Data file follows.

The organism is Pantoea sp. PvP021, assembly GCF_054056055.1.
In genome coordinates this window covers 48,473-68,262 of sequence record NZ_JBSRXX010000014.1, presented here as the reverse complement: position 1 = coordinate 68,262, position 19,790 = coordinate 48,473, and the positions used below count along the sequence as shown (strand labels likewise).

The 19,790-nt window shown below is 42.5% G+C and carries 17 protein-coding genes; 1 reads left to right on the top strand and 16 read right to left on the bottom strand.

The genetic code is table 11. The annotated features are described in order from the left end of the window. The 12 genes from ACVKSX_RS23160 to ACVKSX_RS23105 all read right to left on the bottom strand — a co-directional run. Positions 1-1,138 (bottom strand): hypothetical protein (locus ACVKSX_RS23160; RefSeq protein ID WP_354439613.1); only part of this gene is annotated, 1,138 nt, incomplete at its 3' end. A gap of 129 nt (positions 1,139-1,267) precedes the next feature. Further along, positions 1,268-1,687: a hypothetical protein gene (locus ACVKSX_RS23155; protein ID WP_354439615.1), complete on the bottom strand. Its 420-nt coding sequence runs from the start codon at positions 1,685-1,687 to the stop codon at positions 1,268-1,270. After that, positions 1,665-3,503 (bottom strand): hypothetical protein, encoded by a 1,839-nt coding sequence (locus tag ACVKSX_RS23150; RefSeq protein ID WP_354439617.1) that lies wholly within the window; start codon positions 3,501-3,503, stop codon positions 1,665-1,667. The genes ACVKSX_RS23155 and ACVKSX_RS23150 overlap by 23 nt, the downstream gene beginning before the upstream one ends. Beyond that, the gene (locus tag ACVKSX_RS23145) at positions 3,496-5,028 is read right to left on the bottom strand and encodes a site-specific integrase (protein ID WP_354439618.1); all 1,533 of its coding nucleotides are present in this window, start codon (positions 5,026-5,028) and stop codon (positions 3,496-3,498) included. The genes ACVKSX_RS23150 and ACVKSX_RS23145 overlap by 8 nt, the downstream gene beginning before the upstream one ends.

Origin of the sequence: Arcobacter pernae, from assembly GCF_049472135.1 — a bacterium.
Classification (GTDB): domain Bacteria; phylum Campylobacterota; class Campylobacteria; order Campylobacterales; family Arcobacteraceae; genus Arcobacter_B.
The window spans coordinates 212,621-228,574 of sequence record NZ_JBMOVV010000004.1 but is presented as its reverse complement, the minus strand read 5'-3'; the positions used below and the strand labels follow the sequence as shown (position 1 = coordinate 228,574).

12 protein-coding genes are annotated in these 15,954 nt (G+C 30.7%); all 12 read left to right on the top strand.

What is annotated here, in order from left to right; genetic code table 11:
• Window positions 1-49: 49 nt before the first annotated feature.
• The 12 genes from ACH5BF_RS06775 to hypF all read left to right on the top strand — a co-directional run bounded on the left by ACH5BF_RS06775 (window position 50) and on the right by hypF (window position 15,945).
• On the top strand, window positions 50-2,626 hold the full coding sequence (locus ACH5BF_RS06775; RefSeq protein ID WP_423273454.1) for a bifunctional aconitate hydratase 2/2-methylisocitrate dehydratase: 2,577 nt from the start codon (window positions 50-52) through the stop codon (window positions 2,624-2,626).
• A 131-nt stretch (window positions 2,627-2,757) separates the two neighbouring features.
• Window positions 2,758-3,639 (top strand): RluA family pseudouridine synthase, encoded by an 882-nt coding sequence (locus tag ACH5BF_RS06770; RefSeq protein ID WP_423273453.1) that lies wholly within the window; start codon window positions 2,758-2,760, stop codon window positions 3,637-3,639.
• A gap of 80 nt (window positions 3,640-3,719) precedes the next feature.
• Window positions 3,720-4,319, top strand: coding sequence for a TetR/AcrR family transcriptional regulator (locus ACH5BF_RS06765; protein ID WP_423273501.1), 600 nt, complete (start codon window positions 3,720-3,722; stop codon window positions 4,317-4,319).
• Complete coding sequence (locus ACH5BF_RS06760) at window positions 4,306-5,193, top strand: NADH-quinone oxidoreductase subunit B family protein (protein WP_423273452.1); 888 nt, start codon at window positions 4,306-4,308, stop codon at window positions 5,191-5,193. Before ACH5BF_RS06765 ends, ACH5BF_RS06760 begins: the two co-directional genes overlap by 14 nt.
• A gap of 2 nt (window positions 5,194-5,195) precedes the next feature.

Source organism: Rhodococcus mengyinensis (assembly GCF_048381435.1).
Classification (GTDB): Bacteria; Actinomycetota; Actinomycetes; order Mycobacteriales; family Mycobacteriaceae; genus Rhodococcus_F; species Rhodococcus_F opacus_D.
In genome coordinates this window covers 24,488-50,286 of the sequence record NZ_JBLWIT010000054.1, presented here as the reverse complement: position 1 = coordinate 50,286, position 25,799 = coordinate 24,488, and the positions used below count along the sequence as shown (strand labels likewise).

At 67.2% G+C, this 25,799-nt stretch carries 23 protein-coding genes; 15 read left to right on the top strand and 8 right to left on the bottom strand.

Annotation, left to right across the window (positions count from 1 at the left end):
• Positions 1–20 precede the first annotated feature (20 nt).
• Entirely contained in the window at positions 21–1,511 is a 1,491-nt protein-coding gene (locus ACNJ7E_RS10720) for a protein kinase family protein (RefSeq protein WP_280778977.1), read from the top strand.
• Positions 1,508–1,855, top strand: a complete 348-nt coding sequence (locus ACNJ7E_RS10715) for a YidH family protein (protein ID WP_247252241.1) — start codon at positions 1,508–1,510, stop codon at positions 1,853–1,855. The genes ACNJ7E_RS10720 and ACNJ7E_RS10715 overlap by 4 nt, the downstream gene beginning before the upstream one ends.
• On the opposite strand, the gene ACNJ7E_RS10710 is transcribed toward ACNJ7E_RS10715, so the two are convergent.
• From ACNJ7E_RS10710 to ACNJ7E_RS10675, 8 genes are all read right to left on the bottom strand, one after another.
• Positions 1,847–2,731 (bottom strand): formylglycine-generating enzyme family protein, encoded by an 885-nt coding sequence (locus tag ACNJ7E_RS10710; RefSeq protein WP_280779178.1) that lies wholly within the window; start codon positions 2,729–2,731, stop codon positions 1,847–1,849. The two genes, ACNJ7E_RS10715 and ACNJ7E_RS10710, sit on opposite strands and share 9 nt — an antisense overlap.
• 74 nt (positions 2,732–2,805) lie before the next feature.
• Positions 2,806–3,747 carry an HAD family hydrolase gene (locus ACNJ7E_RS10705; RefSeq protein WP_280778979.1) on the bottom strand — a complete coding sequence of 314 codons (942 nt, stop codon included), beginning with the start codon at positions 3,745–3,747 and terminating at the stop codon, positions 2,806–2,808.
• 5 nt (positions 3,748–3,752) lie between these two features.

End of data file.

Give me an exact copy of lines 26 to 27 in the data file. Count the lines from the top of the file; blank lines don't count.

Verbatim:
• Positions 1,508–1,855, top strand: a complete 348-nt coding sequence (locus ACNJ7E_RS10715) for a YidH family protein (protein ID WP_247252241.1) — start codon at positions 1,508–1,510, stop codon at positions 1,853–1,855. The genes ACNJ7E_RS10720 and ACNJ7E_RS10715 overlap by 4 nt, the downstream gene beginning before the upstream one ends.
• On the opposite strand, the gene ACNJ7E_RS10710 is transcribed toward ACNJ7E_RS10715, so the two are convergent.